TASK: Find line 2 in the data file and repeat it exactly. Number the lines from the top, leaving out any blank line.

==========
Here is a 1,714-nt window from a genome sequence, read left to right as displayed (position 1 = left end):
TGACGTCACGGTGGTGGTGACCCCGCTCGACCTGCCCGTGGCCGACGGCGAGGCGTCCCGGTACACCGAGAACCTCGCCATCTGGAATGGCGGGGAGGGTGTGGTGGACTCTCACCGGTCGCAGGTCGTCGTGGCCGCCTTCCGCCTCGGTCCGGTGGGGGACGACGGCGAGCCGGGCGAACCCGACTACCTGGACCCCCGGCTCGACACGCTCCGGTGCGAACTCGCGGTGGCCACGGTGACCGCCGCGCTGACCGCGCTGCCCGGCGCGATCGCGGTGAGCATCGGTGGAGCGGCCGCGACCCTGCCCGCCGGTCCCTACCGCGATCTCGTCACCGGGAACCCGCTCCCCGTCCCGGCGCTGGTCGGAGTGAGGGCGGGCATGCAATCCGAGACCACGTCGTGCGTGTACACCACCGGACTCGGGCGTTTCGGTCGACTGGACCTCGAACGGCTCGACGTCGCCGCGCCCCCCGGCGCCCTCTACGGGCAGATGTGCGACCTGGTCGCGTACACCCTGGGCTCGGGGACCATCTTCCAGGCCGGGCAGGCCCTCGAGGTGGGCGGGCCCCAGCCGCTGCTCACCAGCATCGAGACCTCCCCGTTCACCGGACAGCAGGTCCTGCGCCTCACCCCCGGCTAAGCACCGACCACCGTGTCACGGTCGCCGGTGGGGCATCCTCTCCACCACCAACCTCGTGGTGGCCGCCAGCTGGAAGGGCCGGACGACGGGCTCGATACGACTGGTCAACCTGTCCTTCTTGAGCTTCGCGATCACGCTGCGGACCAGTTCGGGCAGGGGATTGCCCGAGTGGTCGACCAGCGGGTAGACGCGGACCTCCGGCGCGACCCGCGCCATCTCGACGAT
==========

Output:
TGACGTCACGGTGGTGGTGACCCCGCTCGACCTGCCCGTGGCCGACGGCGAGGCGTCCCGGTACACCGAGAACCTCGCCATCTGGAATGGCGGGGAGGGTGTGGTGGACTCTCACCGGTCGCAGGTCGTCGTGGCCGCCTTCCGCCTCGGTCCGGTGGGGGACGACGGCGAGCCGGGCGAACCCGACTACCTGGACCCCCGGCTCGACACGCTCCGGTGCGAACTCGCGGTGGCCACGGTGACCGCCGCGCTGACCGCGCTGCCCGGCGCGATCGCGGTGAGCATCGGTGGAGCGGCCGCGACCCTGCCCGCCGGTCCCTACCGCGATCTCGTCACCGGGAACCCGCTCCCCGTCCCGGCGCTGGTCGGAGTGAGGGCGGGCATGCAATCCGAGACCACGTCGTGCGTGTACACCACCGGACTCGGGCGTTTCGGTCGACTGGACCTCGAACGGCTCGACGTCGCCGCGCCCCCCGGCGCCCTCTACGGGCAGATGTGCGACCTGGTCGCGTACACCCTGGGCTCGGGGACCATCTTCCAGGCCGGGCAGGCCCTCGAGGTGGGCGGGCCCCAGCCGCTGCTCACCAGCATCGAGACCTCCCCGTTCACCGGACAGCAGGTCCTGCGCCTCACCCCCGGCTAAGCACCGACCACCGTGTCACGGTCGCCGGTGGGGCATCCTCTCCACCACCAACCTCGTGGTGGCCGCCAGCTGGAAGGGCCGGACGACGGGCTCGATACGACTGGTCAACCTGTCCTTCTTGAGCTTCGCGATCACGCTGCGGACCAGTTCGGGCAGGGGATTGCCCGAGTGGTCGACCAGCGGGTAGACGCGGACCTCCGGCGCGACCCGCGCCATCTCGACGAT